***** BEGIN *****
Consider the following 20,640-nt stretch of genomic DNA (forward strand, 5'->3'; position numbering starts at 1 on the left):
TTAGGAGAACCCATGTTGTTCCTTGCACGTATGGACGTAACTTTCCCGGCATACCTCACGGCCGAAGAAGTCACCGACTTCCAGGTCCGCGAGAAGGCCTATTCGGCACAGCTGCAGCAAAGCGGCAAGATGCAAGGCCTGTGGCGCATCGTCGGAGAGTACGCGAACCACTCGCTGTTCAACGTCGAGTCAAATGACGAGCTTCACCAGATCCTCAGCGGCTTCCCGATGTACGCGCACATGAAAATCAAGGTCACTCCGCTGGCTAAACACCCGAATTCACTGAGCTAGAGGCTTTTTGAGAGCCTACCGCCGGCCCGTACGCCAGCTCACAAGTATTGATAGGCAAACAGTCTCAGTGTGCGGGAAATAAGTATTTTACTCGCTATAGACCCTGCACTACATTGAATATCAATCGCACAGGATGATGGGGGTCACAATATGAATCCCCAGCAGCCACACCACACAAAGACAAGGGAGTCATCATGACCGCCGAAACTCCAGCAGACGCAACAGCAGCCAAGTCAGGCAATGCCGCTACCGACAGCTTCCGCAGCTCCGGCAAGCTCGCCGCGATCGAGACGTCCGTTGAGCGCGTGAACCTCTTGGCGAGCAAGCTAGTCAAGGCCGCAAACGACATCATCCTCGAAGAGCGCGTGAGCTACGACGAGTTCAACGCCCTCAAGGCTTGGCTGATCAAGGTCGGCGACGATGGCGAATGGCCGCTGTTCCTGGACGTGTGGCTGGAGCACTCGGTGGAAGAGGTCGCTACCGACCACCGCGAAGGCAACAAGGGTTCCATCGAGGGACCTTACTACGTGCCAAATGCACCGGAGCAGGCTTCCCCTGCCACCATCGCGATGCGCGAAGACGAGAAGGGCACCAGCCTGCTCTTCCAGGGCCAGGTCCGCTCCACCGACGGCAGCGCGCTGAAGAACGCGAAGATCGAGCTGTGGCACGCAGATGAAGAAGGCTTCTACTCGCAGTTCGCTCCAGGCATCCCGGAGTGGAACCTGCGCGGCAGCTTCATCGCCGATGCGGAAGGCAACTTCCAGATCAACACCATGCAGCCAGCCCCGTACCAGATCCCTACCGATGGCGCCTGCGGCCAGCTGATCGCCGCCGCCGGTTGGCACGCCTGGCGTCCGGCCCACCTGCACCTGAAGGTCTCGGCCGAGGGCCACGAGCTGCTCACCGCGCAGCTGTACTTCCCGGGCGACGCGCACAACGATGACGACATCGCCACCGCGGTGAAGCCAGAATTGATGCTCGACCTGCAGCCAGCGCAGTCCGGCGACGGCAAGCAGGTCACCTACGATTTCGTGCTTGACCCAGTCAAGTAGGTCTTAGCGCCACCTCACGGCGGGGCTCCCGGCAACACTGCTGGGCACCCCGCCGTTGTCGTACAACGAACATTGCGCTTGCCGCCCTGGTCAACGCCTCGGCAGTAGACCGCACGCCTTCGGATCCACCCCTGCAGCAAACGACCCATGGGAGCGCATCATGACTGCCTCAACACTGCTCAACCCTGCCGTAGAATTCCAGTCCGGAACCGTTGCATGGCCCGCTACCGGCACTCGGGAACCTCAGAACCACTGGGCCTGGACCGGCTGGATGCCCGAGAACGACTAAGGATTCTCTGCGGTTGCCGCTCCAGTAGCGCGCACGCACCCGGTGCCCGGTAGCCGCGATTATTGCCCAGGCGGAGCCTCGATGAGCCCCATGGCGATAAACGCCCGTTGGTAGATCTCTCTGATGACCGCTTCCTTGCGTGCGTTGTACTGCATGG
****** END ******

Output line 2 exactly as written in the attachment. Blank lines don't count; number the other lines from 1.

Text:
TTAGGAGAACCCATGTTGTTCCTTGCACGTATGGACGTAACTTTCCCGGCATACCTCACGGCCGAAGAAGTCACCGACTTCCAGGTCCGCGAGAAGGCCTATTCGGCACAGCTGCAGCAAAGCGGCAAGATGCAAGGCCTGTGGCGCATCGTCGGAGAGTACGCGAACCACTCGCTGTTCAACGTCGAGTCAAATGACGAGCTTCACCAGATCCTCAGCGGCTTCCCGATGTACGCGCACATGAAAATCAAGGTCACTCCGCTGGCTAAACACCCGAATTCACTGAGCTAGAGGCTTTTTGAGAGCCTACCGCCGGCCCGTACGCCAGCTCACAAGTATTGATAGGCAAACAGTCTCAGTGTGCGGGAAATAAGTATTTTACTCGCTATAGACCCTGCACTACATTGAATATCAATCGCACAGGATGATGGGGGTCACAATATGAATCCCCAGCAGCCACACCACACAAAGACAAGGGAGTCATCATGACCGCCGAAACTCCAGCAGACGCAACAGCAGCCAAGTCAGGCAATGCCGCTACCGACAGCTTCCGCAGCTCCGGCAAGCTCGCCGCGATCGAGACGTCCGTTGAGCGCGTGAACCTCTTGGCGAGCAAGCTAGTCAAGGCCGCAAACGACATCATCCTCGAAGAGCGCGTGAGCTACGACGAGTTCAACGCCCTCAAGGCTTGGCTGATCAAGGTCGGCGACGATGGCGAATGGCCGCTGTTCCTGGACGTGTGGCTGGAGCACTCGGTGGAAGAGGTCGCTACCGACCACCGCGAAGGCAACAAGGGTTCCATCGAGGGACCTTACTACGTGCCAAATGCACCGGAGCAGGCTTCCCCTGCCACCATCGCGATGCGCGAAGACGAGAAGGGCACCAGCCTGCTCTTCCAGGGCCAGGTCCGCTCCACCGACGGCAGCGCGCTGAAGAACGCGAAGATCGAGCTGTGGCACGCAGATGAAGAAGGCTTCTACTCGCAGTTCGCTCCAGGCATCCCGGAGTGGAACCTGCGCGGCAGCTTCATCGCCGATGCGGAAGGCAACTTCCAGATCAACACCATGCAGCCAGCCCCGTACCAGATCCCTACCGATGGCGCCTGCGGCCAGCTGATCGCCGCCGCCGGTTGGCACGCCTGGCGTCCGGCCCACCTGCACCTGAAGGTCTCGGCCGAGGGCCACGAGCTGCTCACCGCGCAGCTGTACTTCCCGGGCGACGCGCACAACGATGACGACATCGCCACCGCGGTGAAGCCAGAATTGATGCTCGACCTGCAGCCAGCGCAGTCCGGCGACGGCAAGCAGGTCACCTACGATTTCGTGCTTGACCCAGTCAAGTAGGTCTTAGCGCCACCTCACGGCGGGGCTCCCGGCAACACTGCTGGGCACCCCGCCGTTGTCGTACAACGAACATTGCGCTTGCCGCCCTGGTCAACGCCTCGGCAGTAGACCGCACGCCTTCGGATCCACCCCTGCAGCAAACGACCCATGGGAGCGCATCATGACTGCCTCAACACTGCTCAACCCTGCCGTAGAATTCCAGTCCGGAACCGTTGCATGGCCCGCTACCGGCACTCGGGAACCTCAGAACCACTGGGCCTGGACCGGCTGGATGCCCGAGAACGACTAAGGATTCTCTGCGGTTGCCGCTCCAGTAGCGCGCACGCACCCGGTGCCCGGTAGCCGCGATTATTGCCCAGGCGGAGCCTCGATGAGCCCCATGGCGATAAACGCCCGTTGGTAGATCTCTCTGATGACCGCTTCCTTGCGTGCGTTGTACTGCATGG